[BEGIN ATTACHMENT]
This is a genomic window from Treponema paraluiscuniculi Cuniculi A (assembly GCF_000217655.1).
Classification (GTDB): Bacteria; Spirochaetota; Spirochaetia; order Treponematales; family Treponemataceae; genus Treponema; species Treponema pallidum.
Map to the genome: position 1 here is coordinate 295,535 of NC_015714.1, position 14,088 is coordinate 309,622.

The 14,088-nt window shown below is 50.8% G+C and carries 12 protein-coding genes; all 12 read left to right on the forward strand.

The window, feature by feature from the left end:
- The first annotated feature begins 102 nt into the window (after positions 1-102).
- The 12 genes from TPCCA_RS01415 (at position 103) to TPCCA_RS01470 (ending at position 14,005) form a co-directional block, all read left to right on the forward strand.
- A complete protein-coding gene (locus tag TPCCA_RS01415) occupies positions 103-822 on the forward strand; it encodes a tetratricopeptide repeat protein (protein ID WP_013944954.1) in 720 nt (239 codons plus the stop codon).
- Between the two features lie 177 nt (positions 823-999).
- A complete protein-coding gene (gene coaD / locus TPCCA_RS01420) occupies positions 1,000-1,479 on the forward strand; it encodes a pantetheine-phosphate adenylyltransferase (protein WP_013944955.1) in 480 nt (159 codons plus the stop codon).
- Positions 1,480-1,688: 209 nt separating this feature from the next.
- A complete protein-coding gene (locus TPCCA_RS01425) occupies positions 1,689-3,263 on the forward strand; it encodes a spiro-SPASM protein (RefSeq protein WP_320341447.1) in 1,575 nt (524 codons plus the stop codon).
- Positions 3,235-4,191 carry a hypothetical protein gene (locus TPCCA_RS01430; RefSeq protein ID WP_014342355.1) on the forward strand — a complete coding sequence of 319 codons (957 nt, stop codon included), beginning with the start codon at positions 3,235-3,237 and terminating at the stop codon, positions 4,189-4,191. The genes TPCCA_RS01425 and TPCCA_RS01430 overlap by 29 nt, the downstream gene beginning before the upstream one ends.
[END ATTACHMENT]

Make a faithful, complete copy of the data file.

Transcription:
This is a genomic window from Treponema paraluiscuniculi Cuniculi A (assembly GCF_000217655.1).
Classification (GTDB): Bacteria; Spirochaetota; Spirochaetia; order Treponematales; family Treponemataceae; genus Treponema; species Treponema pallidum.
Map to the genome: position 1 here is coordinate 295,535 of NC_015714.1, position 14,088 is coordinate 309,622.

The 14,088-nt window shown below is 50.8% G+C and carries 12 protein-coding genes; all 12 read left to right on the forward strand.

The window, feature by feature from the left end:
- The first annotated feature begins 102 nt into the window (after positions 1-102).
- The 12 genes from TPCCA_RS01415 (at position 103) to TPCCA_RS01470 (ending at position 14,005) form a co-directional block, all read left to right on the forward strand.
- A complete protein-coding gene (locus tag TPCCA_RS01415) occupies positions 103-822 on the forward strand; it encodes a tetratricopeptide repeat protein (protein ID WP_013944954.1) in 720 nt (239 codons plus the stop codon).
- Between the two features lie 177 nt (positions 823-999).
- A complete protein-coding gene (gene coaD / locus TPCCA_RS01420) occupies positions 1,000-1,479 on the forward strand; it encodes a pantetheine-phosphate adenylyltransferase (protein WP_013944955.1) in 480 nt (159 codons plus the stop codon).
- Positions 1,480-1,688: 209 nt separating this feature from the next.
- A complete protein-coding gene (locus TPCCA_RS01425) occupies positions 1,689-3,263 on the forward strand; it encodes a spiro-SPASM protein (RefSeq protein WP_320341447.1) in 1,575 nt (524 codons plus the stop codon).
- Positions 3,235-4,191 carry a hypothetical protein gene (locus TPCCA_RS01430; RefSeq protein ID WP_014342355.1) on the forward strand — a complete coding sequence of 319 codons (957 nt, stop codon included), beginning with the start codon at positions 3,235-3,237 and terminating at the stop codon, positions 4,189-4,191. The genes TPCCA_RS01425 and TPCCA_RS01430 overlap by 29 nt, the downstream gene beginning before the upstream one ends.